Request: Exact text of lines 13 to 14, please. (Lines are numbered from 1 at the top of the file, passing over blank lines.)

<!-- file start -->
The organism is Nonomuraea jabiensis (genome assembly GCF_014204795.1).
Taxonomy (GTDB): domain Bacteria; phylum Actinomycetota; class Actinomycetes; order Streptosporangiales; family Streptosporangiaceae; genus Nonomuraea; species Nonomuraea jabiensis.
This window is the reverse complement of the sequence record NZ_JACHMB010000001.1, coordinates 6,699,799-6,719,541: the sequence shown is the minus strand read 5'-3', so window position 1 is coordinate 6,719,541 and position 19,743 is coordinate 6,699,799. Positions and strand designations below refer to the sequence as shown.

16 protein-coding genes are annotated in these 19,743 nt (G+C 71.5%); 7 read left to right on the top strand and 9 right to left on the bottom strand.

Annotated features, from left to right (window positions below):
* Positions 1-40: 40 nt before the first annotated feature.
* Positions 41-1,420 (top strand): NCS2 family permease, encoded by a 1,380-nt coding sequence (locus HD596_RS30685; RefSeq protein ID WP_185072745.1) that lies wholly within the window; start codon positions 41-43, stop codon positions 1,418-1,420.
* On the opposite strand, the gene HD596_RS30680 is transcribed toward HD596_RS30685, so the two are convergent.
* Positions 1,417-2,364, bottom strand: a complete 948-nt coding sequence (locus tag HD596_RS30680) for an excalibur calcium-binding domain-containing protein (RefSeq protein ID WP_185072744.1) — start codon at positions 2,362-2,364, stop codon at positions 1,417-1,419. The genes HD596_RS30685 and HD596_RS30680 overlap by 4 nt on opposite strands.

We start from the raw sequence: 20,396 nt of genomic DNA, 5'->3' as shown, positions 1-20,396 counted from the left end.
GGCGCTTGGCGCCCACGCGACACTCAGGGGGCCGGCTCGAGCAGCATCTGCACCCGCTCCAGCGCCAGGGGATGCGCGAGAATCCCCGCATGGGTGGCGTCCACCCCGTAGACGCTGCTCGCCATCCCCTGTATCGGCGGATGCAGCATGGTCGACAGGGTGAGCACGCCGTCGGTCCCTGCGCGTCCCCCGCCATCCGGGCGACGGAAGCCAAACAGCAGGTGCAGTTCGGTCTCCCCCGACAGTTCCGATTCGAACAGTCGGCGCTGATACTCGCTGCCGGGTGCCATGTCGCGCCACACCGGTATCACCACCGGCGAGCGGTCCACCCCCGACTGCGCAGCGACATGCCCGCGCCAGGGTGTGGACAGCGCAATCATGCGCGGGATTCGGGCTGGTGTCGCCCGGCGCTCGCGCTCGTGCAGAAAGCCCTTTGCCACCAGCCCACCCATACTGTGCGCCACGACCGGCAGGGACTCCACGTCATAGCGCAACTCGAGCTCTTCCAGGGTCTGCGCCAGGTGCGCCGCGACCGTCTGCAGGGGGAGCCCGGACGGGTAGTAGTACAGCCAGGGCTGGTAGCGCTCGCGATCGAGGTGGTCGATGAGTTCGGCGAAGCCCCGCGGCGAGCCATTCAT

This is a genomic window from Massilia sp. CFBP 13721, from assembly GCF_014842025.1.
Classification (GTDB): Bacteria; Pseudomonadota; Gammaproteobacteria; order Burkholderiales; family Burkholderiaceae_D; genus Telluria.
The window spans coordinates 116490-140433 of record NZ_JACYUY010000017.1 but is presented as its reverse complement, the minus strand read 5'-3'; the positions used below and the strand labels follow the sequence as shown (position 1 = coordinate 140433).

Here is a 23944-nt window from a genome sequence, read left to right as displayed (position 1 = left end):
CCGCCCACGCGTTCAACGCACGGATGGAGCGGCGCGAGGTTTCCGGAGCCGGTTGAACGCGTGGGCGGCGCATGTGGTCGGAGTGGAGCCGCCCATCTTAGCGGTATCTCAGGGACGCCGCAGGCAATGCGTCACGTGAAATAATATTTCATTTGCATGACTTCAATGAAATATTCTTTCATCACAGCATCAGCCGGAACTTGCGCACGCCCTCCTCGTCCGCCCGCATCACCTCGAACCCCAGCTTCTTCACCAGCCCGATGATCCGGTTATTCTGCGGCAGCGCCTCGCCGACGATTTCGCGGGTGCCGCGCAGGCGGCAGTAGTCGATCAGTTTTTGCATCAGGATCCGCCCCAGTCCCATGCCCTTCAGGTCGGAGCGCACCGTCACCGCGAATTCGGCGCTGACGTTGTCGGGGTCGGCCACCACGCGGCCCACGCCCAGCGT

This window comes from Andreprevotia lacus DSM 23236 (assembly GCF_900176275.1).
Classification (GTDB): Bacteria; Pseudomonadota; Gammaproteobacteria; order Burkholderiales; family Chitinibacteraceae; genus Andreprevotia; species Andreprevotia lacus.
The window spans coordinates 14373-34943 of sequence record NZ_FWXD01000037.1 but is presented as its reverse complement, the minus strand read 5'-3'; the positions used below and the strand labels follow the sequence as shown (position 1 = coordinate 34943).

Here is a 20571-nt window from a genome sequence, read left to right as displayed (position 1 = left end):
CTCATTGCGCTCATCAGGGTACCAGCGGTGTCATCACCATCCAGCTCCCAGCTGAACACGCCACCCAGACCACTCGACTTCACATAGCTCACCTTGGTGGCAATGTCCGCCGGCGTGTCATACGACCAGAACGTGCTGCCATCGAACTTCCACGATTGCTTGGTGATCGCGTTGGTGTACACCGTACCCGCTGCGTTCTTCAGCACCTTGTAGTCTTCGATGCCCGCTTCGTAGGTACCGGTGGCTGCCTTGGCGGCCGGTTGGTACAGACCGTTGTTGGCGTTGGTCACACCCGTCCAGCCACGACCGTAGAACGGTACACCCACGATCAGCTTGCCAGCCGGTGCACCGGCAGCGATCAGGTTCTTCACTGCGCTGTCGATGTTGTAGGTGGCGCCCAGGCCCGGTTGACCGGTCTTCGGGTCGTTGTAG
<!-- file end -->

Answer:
Classification (GTDB): Bacteria; Pseudomonadota; Gammaproteobacteria; order Burkholderiales; family Burkholderiaceae_D; genus Telluria.
The window spans coordinates 116490-140433 of record NZ_JACYUY010000017.1 but is presented as its reverse complement, the minus strand read 5'-3'; the positions used below and the strand labels follow the sequence as shown (position 1 = coordinate 140433).